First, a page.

into that are not already in the systemwide list of known host
             keys.  See sshd(8) for further details of the format of this
             file.

     ~/.ssh/rc
             Commands in this file are executed by ssh when the user logs
             in, just before the user's shell (or command) is started.  See
             the sshd(8) manual page for more information.

     /etc/hosts.equiv
             This file is for host-based authentication (see above).  It
             should only be writable by root.

     /etc/shosts.equiv
             This file is used in exactly the same way as hosts.equiv, but
             allows host-based authentication without permitting login with
             rlogin/rsh.

     /etc/ssh/ssh_config
             Systemwide configuration file.  The file format and configura‐
             tion options are described in ssh_config(5).

     /etc/ssh/ssh_host_key
     /etc/ssh/ssh_host_dsa_key
     /etc/ssh/ssh_host_ecdsa_key
     /etc/ssh/ssh_host_ed25519_key
     /etc/ssh/ssh_host_rsa_key
             These files contain the private parts of the host keys and are
             used for host-based authentication.

     /etc/ssh/ssh_known_hosts
             Systemwide list of known host keys.  This file should be pre‐
             pared by the system administrator to contain the public host
             keys of all machines in the organization.  It should be world-
             readable.  See sshd(8) for further details of the format of
             this file.

     /etc/ssh/sshrc
             Commands in this file are executed by ssh when the user logs
             in, just before the user's shell (or command) is started.  See
             the sshd(8) manual page for more information.

EXIT STATUS         top

     ssh exits with the exit status of the remote command or with 255 if an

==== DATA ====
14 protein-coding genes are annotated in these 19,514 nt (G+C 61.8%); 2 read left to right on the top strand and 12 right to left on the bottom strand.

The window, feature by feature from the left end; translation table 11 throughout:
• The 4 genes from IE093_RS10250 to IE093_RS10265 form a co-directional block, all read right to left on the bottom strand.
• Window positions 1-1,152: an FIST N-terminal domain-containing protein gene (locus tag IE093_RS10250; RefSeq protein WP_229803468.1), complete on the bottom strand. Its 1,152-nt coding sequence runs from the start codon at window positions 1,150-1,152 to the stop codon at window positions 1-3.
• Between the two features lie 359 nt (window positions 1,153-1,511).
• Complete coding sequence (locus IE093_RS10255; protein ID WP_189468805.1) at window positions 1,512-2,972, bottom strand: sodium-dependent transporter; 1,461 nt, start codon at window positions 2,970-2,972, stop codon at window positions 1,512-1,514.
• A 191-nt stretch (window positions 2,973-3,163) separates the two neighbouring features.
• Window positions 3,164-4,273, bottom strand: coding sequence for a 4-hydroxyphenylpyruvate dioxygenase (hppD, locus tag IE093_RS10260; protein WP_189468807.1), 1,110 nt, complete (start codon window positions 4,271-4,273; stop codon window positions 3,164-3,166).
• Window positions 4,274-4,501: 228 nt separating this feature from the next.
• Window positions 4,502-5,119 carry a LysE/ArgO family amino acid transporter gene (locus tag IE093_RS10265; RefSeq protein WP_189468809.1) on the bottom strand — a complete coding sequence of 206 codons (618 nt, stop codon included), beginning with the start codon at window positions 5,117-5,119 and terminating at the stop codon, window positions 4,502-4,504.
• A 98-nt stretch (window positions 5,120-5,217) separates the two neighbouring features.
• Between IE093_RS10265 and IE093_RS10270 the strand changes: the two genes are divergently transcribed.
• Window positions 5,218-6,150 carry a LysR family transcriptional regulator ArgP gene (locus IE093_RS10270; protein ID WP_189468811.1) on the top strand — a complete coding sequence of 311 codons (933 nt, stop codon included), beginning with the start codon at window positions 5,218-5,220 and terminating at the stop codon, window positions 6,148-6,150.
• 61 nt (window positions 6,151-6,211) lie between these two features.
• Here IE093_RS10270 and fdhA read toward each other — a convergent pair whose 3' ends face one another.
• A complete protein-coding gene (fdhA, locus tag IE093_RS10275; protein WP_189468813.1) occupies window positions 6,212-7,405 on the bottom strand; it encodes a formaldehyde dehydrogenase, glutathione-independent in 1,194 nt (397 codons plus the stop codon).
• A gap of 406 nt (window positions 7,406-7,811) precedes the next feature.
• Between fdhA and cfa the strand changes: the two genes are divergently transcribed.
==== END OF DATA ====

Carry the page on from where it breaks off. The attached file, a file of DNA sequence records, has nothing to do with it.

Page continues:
error occurred.

SEE ALSO         top

     scp(1), sftp(1), ssh-add(1), ssh-agent(1), ssh-keygen(1),
     ssh-keyscan(1), tun(4), ssh_config(5), ssh-keysign(8), sshd(8)

STANDARDS         top

     S. Lehtinen and C. Lonvick, The Secure Shell (SSH) Protocol Assigned
     Numbers, RFC 4250, January 2006.

     T. Ylonen and C. Lonvick, The Secure Shell (SSH) Protocol Architecture,
     RFC 4251, January 2006.

     T. Ylonen and C. Lonvick, The Secure Shell (SSH) Authentication
     Protocol, RFC 4252, January 2006.

     T. Ylonen and C. Lonvick, The Secure Shell (SSH) Transport Layer
     Protocol, RFC 4253, January 2006.

     T. Ylonen and C. Lonvick, The Secure Shell (SSH) Connection Protocol,
     RFC 4254, January 2006.

     J. Schlyter and W. Griffin, Using DNS to Securely Publish Secure Shell
     (SSH) Key Fingerprints, RFC 4255, January 2006.

     F. Cusack and M. Forssen, Generic Message Exchange Authentication for
     the Secure Shell Protocol (SSH), RFC 4256, January 2006.

     J. Galbraith and P. Remaker, The Secure Shell (SSH) Session Channel
     Break Extension, RFC 4335, January 2006.

     M. Bellare, T. Kohno, and C. Namprempre, The Secure Shell (SSH)
     Transport Layer Encryption Modes, RFC 4344, January 2006.

     B. Harris, Improved Arcfour Modes for the Secure Shell (SSH) Transport
     Layer Protocol, RFC 4345, January 2006.

     M. Friedl, N. Provos, and W. Simpson, Diffie-Hellman Group Exchange for
     the Secure Shell (SSH) Transport Layer Protocol, RFC 4419, March 2006.

     J. Galbraith and R. Thayer, The Secure Shell (SSH) Public Key File
     Format, RFC 4716, November 2006.

     D. Stebila and J. Green, Elliptic Curve Algorithm Integration in the
     Secure Shell Transport Layer, RFC 5656, December 2009.

     A. Perrig and D. Song, Hash Visualization: a New Technique to improve
     Real-World Security, 1999, International Workshop on Cryptographic
     Techniques and E-Commerce (CrypTEC '99).

AUTHORS         top

     OpenSSH is a derivative of the original and free ssh 1.2.12 release by
     Tatu Ylonen.  Aaron Campbell, Bob Beck, Markus Friedl, Niels Provos,
     Theo de Raadt and Dug Song removed many bugs, re-added newer features
     and created OpenSSH.  Markus Friedl contributed the support for SSH
     protocol versions 1.5 and 2.0.

COLOPHON         top

     This page is part of the openssh (Portable OpenSSH) project.  Informa‐
     tion about the project can be found at
     http://www.openssh.com/portable.html.  If you have a bug report for
     this manual page, see http://www.openssh.com/report.html.  This page
     was obtained from the tarball openssh-7.3p1.tar.gz fetched from
     http://ftp.eu.openbsd.org/pub/OpenBSD/OpenSSH/portable/ on 2016-10-04.
     If you discover any rendering problems in this HTML version of the
     page, or you believe there is a better or more up-to-date source for
     the page, or you have corrections or improvements to the information in
     this COLOPHON (which is not part of the original manual page), send a
     mail to man-pages@man7.org

BSD                             July 16, 2016                            BSD